All By Seneca
Today’s recipe was made during the Extra-Life event this past weekend. The original recipe was given to me by one of the families I tutored for during my sophomore year at undergraduate school. Over the years I’ve modified it little by little into what I now use as a simple at home recipe for when the weather is a bit too cold for my liking. The family called it potato goulash, but I think of it more as loaded potato soup.
tsp = teaspoon
Tbsp = Tablespoon
lbs = Pounds
Mince = chop into very small pieces
Diced = You chop the thing into roughly square like shapes
Cubed = Actually what it says, cut the ingredients into rough cubes, much bigger than diced
Sliced = Cut into thin broad strips (usually circles)
Chopped = to cut into small pieces with repeated blows
Al Dente = Pasta and/or Vegetables, Rice or Beans that are cooked to be firm to the bite. – Another way to put it is that it’s cooked but not fully cooked
Saute = cook with oil
Fold = Mix the ingredients by scooping the bottom of the mix onto the top of the mix.
Reserve = Hold on/Don’t discard. Usually a liquid that is normally considered waste.
- 5 lbs of red potatoes
- 3 pieces of garlic – fresh
- 10-11 ounces of cream of chicken
- 10-11 ounces of cream of celery
- 1-2 pounds of bacon (depends on preference)
- 2 cups of shredded cheddar cheese
- 2 tbsp of butter
- Salt – for taste
- Half a quart of whole milk (even 1% works, it just won’t be as thick)
- 2 bunches of chives (maybe only 1 if you’re not a chive addict like me)
- 1 large pot (at least 2 quarts)
- 1 cutting board
- 1 sharp knife
- 1 wood spoon
- 1 serving soup spoon
- 1 pan
- 1 mug
- Fill up the large pot 2 thirds of the way full with water, and put it on the stove top to boil. Don’t forget to salt the water! Heat the water on high.
- While the water is heating up, wash and then chop up the potatoes into slightly larger than bite size pieces. I personally like to leave the skin on. While chopping the potatoes remove any off looking bits (brown, root, etc).
- Put all the chopped potatoes into the water once it starts to simmer and let the potatoes boil for 20-30 minutes. This can depend on the heat of your stove, a good way to tell if you’re ready to move onto the next step is if the potato skins are starting to pull away from the rest of the potato chunk. Make sure the stove’s temperature is so that the water is simmering, not boiling.
- Once you’re potatoes are ready, place the mug at the bottom of the sink and pour our all of the water except 2-3 inches of it. Pour the water over the mug so that you have more if you accidently pour out too much.
- Once the water is drained, set the pot back on the stove top. Put the cream of chicken and celery in the pot and half a quart of milk. Stir well, if the soup still looks too thick add more of the original stock to the mix. Stir before you add more. The soup should be simmering, not boiling or you will get soup all over your counter tops and stove top. The soup will take at least an hour to cook down fully, what you’re looking for is the potato chunks to dissolve and the soup to become less chunky.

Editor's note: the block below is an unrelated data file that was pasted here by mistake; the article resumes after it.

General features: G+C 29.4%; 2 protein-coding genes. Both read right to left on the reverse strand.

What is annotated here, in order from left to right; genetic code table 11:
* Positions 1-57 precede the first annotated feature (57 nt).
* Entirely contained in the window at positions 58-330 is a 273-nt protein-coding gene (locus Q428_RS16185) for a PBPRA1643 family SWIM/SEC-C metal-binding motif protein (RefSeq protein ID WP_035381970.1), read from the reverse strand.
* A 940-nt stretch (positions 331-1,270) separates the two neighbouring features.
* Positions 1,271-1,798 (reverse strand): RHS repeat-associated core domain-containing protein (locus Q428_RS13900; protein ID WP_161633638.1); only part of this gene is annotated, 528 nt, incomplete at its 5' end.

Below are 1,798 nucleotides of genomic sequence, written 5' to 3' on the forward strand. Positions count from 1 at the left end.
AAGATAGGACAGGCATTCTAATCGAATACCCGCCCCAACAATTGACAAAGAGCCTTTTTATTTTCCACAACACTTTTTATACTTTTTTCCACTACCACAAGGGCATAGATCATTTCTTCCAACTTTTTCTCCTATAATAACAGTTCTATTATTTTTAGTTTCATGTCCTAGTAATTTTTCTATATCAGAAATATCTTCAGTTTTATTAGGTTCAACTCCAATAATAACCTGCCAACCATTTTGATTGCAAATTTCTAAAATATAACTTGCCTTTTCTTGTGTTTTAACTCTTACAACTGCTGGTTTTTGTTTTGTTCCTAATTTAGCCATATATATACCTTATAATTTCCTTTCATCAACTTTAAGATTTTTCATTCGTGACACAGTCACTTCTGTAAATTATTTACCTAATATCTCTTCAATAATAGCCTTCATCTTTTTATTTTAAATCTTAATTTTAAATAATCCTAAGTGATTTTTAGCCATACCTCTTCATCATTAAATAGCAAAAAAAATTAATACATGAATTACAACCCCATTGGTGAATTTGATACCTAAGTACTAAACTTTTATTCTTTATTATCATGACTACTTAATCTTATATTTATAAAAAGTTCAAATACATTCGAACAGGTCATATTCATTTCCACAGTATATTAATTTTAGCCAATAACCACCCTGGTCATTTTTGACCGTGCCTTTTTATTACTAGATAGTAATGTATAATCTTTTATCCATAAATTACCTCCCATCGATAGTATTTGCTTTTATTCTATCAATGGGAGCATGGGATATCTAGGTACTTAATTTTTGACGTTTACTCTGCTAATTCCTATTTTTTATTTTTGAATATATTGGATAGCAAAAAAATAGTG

- Peel and chop three pieces of garlic, then cut the bacon into small bite sized pieces.
- Heat up the pan and melt the butter in it, once the butter has melted sauté the garlic in the butter until it turns golden and the smell of garlic is wafting up at you. Then move the garlic from the pan to the pot, stir the soup well.
- Use the pan to now cook the bacon, watch the bacon carefully to ensure that it does not become crispy. Once the bacon has been cooked (feel free to do this in stages if you only have a small pan), move the bacon and the bacon fat that has pooled at the bottom of the pan to the pot. Stir well every time you add more bacon or bacon fat. If you want extra bacon on top, feel free to reserve some for later. The bacon you reserve can be cooked longer for a more crispy bacon topping.
- Now you should have some time to sit back and relax a bit while the soup continues to cook. If you bought un-shredded cheese now would be a perfect time to shred it. Check up on the soup ever 15-30 minutes until the consistency is right. Make sure to scrape your spoon into the sides and corners of your pot so that the potato soup doesn’t stick to the pot there.
- Once the potatoes have dissolved into the soup, turn the heat down to low. Chop the chives if you haven’t yet. Once the bacon, cheese and chives are prepped and the soup is done serve yourself a wonderful bowl. For a nice presentation like the one above put the chives, bacon, and cheese on top of your soup.
- Enjoy your soup! Maybe share with a friend.